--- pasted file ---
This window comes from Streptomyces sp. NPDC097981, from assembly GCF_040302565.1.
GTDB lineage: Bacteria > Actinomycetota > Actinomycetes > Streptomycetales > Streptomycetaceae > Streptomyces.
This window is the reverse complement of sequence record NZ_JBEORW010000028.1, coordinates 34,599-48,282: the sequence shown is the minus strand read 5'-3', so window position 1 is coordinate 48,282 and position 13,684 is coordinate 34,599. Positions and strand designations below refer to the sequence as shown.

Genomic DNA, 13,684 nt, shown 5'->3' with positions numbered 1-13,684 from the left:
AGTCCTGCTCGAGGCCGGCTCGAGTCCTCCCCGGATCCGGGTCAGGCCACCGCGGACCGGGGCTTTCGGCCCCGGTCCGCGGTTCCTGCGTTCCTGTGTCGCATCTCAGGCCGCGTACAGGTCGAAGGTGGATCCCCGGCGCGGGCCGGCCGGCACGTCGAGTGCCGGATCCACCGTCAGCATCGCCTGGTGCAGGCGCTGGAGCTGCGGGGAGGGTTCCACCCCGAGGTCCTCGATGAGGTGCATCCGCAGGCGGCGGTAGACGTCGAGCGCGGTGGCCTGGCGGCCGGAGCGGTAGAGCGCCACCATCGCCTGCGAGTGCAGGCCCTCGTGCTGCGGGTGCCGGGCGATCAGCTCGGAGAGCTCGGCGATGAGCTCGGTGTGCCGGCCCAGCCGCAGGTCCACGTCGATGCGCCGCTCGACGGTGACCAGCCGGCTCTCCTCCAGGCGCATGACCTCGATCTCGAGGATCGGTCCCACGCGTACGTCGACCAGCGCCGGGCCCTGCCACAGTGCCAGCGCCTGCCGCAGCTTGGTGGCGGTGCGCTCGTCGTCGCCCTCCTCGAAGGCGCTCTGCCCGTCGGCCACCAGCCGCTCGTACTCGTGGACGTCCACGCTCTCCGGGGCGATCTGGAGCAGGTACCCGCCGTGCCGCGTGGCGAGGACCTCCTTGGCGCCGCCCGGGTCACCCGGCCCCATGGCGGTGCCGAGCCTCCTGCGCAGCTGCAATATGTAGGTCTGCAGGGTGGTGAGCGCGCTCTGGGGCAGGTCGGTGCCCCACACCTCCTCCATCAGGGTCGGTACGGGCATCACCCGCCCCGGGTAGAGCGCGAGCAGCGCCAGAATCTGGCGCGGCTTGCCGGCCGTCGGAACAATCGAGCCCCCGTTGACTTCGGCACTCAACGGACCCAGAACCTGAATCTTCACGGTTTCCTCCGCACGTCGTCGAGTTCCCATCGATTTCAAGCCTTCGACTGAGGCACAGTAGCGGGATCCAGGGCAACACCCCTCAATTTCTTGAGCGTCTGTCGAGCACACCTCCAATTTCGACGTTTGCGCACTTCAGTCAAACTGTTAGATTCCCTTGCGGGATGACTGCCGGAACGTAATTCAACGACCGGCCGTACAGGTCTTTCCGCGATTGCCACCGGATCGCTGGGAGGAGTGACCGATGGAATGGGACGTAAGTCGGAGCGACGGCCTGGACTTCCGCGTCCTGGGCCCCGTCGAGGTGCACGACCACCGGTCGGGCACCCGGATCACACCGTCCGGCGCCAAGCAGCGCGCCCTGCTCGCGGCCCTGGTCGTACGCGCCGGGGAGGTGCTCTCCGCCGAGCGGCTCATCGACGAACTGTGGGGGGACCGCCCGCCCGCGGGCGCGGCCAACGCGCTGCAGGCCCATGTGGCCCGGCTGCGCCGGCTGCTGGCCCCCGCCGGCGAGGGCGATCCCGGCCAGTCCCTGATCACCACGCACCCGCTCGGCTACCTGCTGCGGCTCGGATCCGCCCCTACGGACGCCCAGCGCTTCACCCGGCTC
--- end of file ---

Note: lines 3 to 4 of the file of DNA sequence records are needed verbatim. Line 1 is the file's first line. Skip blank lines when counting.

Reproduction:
This window is the reverse complement of sequence record NZ_JBEORW010000028.1, coordinates 34,599-48,282: the sequence shown is the minus strand read 5'-3', so window position 1 is coordinate 48,282 and position 13,684 is coordinate 34,599. Positions and strand designations below refer to the sequence as shown.

Genomic DNA, 13,684 nt, shown 5'->3' with positions numbered 1-13,684 from the left: